Remembrance Through Hockey

Derek Kessinger talks about his connection to his friend Jessica Redfield Ghawi through the Colorado Avalanche and hockey. Jessi died five years ago in the Aurora Theater Shooting.

One of the great joys I find in watching hockey is the puck movement. I love having an intuition about where the puck is on the ice, even when I can’t see it. The body language of the players and the puck’s previous trajectory take over in my brain.

Of course, the puck often takes a bounce and disappears. No one—the fans, players or refs—can find it. It’s teleported to another dimension. After a moment, the puck falls to the ice and continues with more unscripted entertainment ahead.

When well executed, hockey is all about movement. The puck never stops on the frictionless surface—players collide, the puck zips down one side, teams change on the fly, near misses, posts, checks and goals. The game is a symphony of chaos on the ice.

The game of hockey fit so well with Jessi. A metaphorical hockey forward, she was ready to jump over the glass into any situation, which is a great quality in both a journalist and a friend.

It’s one reason I think she loved hockey. There are some people that thrive best when they’re watching order turn into something entirely unexpected, like bowling pins set up to be upturned by a spinning ball. I see that trait in hockey fans more than in any other group.

Jessi and my friendship revolved around hockey during the Colorado Avalanche’s 2011-12 season. With tweets and texting, we were always talking about the games and how our lives revolved around them. Jessi was still making up her mind about the Avs while covering games in the press box. I was a die-hard fan since the age of four when the team moved to Colorado.

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In sports, the realm of play, the letdowns and the disappointments are minimal. The team never wins another cup. They lose their best players. The captain doesn’t return. The team becomes stuck as bottom feeders in the league. These are deflating moments that we have the luxury to laugh off. They’re fun to dissect and talk about.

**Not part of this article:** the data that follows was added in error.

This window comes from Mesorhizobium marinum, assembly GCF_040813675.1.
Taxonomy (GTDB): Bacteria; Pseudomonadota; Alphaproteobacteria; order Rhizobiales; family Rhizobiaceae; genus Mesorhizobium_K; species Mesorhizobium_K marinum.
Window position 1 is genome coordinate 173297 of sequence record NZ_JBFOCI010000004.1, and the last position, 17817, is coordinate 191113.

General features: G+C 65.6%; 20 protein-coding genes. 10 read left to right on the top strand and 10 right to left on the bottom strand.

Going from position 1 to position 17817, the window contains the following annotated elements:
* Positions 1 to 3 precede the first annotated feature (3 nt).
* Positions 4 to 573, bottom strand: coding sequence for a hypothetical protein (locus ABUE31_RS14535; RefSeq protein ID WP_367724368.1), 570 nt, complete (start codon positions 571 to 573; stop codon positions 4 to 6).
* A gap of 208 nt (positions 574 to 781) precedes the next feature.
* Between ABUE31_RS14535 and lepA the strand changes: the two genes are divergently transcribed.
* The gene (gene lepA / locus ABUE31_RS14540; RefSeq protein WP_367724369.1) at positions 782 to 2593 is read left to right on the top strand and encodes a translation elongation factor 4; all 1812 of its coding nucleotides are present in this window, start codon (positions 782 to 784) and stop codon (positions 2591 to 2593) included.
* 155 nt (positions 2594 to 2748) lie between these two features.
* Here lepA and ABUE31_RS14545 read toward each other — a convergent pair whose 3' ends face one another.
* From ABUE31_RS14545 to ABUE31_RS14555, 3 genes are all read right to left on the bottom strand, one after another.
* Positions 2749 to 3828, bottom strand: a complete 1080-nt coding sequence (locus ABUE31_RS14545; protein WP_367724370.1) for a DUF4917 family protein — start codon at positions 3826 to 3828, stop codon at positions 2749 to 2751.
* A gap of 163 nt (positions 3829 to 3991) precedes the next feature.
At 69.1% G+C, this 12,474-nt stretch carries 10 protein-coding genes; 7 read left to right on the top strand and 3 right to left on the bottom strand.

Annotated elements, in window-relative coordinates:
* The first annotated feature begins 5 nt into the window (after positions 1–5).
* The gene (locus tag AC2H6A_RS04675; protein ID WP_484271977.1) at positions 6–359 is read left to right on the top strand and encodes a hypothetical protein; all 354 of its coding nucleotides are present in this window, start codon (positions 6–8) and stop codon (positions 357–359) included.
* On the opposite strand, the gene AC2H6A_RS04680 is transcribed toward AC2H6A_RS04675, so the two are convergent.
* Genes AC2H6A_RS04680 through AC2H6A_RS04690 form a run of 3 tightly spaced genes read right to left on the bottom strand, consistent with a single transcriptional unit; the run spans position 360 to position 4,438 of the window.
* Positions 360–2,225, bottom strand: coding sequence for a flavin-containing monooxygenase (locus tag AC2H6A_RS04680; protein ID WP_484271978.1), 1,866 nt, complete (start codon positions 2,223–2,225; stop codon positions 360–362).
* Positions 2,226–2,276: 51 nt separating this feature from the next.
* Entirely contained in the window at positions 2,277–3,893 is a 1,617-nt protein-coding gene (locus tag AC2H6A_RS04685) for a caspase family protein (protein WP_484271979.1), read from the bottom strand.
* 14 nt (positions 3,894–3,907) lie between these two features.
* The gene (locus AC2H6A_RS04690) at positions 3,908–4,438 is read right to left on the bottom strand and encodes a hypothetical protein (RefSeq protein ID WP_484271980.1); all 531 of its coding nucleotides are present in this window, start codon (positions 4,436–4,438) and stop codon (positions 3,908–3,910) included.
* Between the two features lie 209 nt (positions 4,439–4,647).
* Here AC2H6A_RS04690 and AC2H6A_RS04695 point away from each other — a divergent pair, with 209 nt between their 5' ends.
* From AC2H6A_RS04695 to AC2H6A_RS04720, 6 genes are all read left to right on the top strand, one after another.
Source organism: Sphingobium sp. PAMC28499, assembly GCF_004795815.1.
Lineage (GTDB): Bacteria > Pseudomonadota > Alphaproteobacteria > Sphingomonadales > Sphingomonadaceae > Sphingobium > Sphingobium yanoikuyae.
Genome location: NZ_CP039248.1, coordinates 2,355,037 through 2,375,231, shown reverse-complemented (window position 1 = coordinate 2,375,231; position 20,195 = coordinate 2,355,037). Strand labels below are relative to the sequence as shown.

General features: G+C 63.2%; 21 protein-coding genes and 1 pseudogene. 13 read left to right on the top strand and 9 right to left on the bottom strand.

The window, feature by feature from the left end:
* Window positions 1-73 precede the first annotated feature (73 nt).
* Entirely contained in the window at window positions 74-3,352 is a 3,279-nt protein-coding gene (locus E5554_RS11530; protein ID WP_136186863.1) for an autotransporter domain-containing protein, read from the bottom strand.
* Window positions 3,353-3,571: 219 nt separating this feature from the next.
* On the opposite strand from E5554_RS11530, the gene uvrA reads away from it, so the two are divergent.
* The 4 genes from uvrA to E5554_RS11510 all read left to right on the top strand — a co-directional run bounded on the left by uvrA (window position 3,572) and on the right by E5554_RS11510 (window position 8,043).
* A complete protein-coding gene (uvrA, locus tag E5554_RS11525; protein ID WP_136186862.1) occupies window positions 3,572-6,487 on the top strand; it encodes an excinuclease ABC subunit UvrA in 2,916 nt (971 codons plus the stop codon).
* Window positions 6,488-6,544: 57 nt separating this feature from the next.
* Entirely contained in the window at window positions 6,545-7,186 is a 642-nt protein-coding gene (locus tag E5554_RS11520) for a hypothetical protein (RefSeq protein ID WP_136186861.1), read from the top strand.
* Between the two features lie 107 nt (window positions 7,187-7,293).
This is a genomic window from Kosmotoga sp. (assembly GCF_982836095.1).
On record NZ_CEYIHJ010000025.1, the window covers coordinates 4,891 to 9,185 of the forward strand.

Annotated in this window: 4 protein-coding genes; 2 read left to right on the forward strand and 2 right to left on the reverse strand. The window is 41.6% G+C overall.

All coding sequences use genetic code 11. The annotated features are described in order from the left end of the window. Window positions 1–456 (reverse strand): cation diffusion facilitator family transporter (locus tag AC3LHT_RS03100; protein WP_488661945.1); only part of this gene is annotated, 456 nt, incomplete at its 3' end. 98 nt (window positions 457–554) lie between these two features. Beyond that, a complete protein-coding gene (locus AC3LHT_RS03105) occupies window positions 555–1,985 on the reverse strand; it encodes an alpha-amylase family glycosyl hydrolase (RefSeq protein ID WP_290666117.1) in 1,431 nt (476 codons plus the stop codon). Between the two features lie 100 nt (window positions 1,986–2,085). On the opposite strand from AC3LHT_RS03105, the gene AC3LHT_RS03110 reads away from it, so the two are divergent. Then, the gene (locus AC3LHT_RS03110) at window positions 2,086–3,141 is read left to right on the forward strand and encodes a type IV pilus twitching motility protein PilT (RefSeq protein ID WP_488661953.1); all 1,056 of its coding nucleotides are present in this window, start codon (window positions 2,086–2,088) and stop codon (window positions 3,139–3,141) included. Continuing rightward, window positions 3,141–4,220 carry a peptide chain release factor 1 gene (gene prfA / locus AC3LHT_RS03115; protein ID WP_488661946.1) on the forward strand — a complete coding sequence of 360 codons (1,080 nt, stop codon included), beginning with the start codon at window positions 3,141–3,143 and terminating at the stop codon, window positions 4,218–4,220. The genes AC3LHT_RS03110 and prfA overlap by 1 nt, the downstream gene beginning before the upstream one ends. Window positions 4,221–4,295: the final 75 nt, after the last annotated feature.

As the 2011-12 season ended and the Avs missed the playoffs, I leaned too heavily on a sports cliché with Jessi. There was always “next time” to catch up or hang out. I always just assumed that Jessi and I were on similar career paths and there would be plenty of time in the future.

In life, it’s not that easy. Even five years later, I don’t have the full framework to process what losing a friend in a mass shooting really means. I can’t describe the pain I’ve seen in the people closer to the shooting than I was. I still have overwhelming moments in the July heat. The demons of this tragedy never really leave. All of us have to deal with the fallout of the last five years

Jessi was with me when I achieved my dream. During my first game ever in the Avs press box, six months after Jessi’s death, I sat next to the plaque placed there in her honor. I’ve wondered many times over the past five years how Jessi would react to the state of the Avalanche.

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The Avs did not play great hockey this past year. That was sarcastic—they played the worst professional hockey I’ve ever seen. They were an orchestrated disaster. Instead of chaos, the brand of hockey the Avs brought each night was a fiasco. However, even the current Avalanche provided some moments worth sharing with fellow Avs friends.

Sports, even bad sports, are best shared with others. The moments I’ve enjoyed with friends through sports stick in my memory more than most other events in my life. These memories usually involve a conversation about an entire game or a particular event in a game.

Sometimes, as was the case with my friendship with Jessi, the joy of sports is in sharing little moments, like experiencing the combined emotion when everyone loses sight of the puck and waits with anticipation for it to land…

This Post originally appeared on 5280 Sports Network, now a part of Mile High Sports

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